I really would bundle them up into something larger , unless you have a very substantial portfolio transaction costs on small holdings tend to be disproportionately large and you gain nothing in terms of diversification from very small holdings. Unless you are talking about individual shares I am not sure that anything under about 5% offers very much as a diversifier.

iambic wrote:
Do you mean a global small-cap? Vanguard have a fund "Global Small-Cap Index Fund - Acc" which is 61% America but also the rest of the world.


I wasn't referring to any particular small cap methodology but historically over the long term small cap has tended to outperform large cap over prolonged time periods all be it at the cost of greater volatility though as they don't always move in step with large cap offerings they may reduce the volatility of the portfolio.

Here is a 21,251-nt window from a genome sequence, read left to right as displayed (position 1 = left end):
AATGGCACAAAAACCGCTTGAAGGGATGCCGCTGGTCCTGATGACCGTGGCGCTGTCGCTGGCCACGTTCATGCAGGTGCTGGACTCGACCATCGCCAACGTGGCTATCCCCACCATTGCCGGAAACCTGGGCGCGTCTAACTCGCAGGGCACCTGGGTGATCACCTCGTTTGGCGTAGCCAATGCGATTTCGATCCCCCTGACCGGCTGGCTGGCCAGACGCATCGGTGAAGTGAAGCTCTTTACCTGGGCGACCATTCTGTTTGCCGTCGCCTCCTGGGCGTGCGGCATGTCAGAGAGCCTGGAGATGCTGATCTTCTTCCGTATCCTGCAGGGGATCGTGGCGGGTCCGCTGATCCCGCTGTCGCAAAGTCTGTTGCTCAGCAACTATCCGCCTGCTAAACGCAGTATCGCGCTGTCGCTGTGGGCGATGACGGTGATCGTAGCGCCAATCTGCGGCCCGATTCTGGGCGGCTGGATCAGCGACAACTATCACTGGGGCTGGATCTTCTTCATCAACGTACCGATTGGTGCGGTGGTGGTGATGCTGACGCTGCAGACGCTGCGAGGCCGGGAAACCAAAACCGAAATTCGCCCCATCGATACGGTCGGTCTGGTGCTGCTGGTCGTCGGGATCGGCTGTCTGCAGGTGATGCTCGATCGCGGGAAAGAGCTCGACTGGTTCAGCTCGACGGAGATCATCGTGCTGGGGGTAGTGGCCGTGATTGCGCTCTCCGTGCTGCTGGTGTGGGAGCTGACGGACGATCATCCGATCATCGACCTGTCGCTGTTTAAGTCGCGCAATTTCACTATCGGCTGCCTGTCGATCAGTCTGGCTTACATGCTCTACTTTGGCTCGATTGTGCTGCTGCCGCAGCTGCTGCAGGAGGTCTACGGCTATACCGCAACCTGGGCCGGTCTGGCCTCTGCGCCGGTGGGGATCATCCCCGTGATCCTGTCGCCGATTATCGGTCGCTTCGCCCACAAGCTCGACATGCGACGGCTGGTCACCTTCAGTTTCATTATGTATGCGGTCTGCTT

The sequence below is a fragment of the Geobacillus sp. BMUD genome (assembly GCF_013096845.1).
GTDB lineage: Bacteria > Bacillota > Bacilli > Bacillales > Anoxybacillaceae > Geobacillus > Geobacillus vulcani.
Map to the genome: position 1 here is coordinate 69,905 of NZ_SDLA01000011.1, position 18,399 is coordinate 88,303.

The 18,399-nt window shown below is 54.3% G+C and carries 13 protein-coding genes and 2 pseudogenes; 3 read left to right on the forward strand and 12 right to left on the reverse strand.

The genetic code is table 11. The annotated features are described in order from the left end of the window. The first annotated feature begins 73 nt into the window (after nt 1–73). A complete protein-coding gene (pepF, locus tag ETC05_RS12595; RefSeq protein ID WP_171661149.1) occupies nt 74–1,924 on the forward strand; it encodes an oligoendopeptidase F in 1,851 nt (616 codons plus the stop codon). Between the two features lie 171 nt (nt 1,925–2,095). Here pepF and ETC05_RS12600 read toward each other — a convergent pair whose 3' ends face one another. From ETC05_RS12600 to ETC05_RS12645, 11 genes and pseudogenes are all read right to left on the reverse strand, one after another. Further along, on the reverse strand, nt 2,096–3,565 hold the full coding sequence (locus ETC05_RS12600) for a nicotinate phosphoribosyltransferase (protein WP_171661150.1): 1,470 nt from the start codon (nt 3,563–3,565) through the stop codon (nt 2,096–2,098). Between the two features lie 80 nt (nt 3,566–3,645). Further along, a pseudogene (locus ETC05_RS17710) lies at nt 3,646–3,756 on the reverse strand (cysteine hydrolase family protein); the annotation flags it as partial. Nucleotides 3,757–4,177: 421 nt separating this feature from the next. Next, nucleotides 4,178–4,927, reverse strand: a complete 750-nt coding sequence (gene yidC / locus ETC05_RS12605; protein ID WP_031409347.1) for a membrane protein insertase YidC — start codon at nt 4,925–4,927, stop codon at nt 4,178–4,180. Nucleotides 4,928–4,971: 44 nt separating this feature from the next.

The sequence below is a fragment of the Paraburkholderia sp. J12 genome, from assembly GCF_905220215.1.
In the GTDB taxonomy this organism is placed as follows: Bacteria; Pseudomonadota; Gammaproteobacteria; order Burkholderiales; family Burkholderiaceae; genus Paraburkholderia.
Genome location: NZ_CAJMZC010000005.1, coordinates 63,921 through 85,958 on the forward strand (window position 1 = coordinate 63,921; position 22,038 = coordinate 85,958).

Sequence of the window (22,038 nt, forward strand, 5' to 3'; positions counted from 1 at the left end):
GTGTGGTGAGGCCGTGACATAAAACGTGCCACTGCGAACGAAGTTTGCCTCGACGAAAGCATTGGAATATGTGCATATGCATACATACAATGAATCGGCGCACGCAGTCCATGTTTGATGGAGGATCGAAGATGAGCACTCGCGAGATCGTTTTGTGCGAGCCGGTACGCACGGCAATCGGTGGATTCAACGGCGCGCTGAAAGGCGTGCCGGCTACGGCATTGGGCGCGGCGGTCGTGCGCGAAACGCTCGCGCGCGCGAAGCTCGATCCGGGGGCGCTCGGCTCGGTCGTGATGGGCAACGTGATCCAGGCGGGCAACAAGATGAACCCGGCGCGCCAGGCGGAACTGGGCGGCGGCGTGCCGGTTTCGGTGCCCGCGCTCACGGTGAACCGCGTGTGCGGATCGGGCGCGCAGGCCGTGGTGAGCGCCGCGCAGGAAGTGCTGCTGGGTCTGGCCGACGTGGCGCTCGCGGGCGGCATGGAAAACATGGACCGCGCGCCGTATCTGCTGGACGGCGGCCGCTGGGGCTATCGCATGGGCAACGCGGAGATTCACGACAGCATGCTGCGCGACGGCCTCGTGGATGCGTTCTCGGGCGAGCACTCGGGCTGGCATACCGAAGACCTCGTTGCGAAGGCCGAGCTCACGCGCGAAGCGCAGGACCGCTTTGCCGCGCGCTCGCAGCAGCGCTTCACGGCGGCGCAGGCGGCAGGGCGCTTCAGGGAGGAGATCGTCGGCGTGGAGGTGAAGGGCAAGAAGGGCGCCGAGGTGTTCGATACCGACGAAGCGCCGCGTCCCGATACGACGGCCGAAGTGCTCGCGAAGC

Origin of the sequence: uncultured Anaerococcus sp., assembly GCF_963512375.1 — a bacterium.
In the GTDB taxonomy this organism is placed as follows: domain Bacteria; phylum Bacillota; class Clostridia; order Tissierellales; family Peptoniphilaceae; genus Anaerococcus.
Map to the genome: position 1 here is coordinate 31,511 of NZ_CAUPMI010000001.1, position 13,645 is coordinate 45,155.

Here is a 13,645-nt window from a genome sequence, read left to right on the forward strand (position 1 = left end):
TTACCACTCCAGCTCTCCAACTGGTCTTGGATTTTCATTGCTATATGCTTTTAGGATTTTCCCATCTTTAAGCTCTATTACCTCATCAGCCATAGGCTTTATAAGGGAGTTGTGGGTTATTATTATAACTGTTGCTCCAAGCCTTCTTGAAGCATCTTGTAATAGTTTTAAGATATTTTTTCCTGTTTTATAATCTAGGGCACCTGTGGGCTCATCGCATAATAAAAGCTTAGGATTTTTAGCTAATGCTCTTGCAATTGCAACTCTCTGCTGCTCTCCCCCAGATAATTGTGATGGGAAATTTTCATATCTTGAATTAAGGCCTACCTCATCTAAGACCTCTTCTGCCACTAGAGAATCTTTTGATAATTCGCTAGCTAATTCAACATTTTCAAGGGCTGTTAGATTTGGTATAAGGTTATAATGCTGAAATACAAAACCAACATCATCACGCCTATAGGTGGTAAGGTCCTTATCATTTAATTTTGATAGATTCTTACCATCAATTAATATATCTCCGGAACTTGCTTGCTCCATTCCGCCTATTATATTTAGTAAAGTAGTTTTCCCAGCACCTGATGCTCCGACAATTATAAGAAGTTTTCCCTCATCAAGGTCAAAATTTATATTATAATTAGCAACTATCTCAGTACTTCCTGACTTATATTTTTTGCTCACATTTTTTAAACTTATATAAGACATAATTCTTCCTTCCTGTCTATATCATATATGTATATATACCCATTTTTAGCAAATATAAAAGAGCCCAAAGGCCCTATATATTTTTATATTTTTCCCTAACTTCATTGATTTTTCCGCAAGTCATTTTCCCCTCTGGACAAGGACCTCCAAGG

The Vanguard global small cap fund may be a good choice(the 61% is North America 58% is USA and 3% Canada).

Investment trusts are often a good way of accessing small caps as they can often be had at considerable discounts when small caps are out of favour though IT's tend to be more country and region specific rather than global, maybe something to look at at a later stage rather than now when you are starting the portfolio.

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Re: iambic Portfolio - any thoughts welcome please

#192631

Postby iambic » January 11th, 2019, 8:39 am

Backache wrote:I really would bundle them up into something larger , unless you have a very substantial portfolio transaction costs on small holdings tend to be disproportionately large and you gain nothing in terms of diversification from very small holdings. Unless you are talking about individual shares I am not sure that anything under about 5% offers very much as a diversifier.